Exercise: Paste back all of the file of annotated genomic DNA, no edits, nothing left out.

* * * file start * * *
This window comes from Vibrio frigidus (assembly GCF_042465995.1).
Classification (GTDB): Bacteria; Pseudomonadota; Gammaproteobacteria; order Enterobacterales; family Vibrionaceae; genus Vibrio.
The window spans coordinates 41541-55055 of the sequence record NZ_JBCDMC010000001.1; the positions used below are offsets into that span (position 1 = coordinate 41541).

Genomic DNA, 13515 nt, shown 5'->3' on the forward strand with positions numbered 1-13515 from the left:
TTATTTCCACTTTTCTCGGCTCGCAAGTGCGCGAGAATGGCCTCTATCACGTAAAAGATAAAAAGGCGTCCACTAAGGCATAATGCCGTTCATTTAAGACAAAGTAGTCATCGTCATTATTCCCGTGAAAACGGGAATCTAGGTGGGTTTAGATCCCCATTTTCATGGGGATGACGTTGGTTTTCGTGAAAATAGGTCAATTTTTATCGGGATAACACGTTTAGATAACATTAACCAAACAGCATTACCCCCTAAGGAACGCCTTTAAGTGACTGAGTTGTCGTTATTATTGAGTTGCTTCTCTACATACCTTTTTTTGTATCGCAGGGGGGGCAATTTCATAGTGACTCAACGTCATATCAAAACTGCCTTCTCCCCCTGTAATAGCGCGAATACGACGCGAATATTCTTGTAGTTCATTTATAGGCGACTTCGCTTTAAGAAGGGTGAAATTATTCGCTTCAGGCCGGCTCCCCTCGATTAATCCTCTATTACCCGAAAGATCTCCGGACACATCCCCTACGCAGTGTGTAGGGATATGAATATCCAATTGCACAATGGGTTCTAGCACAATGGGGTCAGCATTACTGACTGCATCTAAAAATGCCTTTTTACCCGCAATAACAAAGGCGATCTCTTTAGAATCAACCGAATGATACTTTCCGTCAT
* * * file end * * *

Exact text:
This window comes from Vibrio frigidus (assembly GCF_042465995.1).
Classification (GTDB): Bacteria; Pseudomonadota; Gammaproteobacteria; order Enterobacterales; family Vibrionaceae; genus Vibrio.
The window spans coordinates 41541-55055 of the sequence record NZ_JBCDMC010000001.1; the positions used below are offsets into that span (position 1 = coordinate 41541).

Genomic DNA, 13515 nt, shown 5'->3' on the forward strand with positions numbered 1-13515 from the left:
TTATTTCCACTTTTCTCGGCTCGCAAGTGCGCGAGAATGGCCTCTATCACGTAAAAGATAAAAAGGCGTCCACTAAGGCATAATGCCGTTCATTTAAGACAAAGTAGTCATCGTCATTATTCCCGTGAAAACGGGAATCTAGGTGGGTTTAGATCCCCATTTTCATGGGGATGACGTTGGTTTTCGTGAAAATAGGTCAATTTTTATCGGGATAACACGTTTAGATAACATTAACCAAACAGCATTACCCCCTAAGGAACGCCTTTAAGTGACTGAGTTGTCGTTATTATTGAGTTGCTTCTCTACATACCTTTTTTTGTATCGCAGGGGGGGCAATTTCATAGTGACTCAACGTCATATCAAAACTGCCTTCTCCCCCTGTAATAGCGCGAATACGACGCGAATATTCTTGTAGTTCATTTATAGGCGACTTCGCTTTAAGAAGGGTGAAATTATTCGCTTCAGGCCGGCTCCCCTCGATTAATCCTCTATTACCCGAAAGATCTCCGGACACATCCCCTACGCAGTGTGTAGGGATATGAATATCCAATTGCACAATGGGTTCTAGCACAATGGGGTCAGCATTACTGACTGCATCTAAAAATGCCTTTTTACCCGCAATAACAAAGGCGATCTCTTTAGAATCAACCGAATGATACTTTCCGTCAT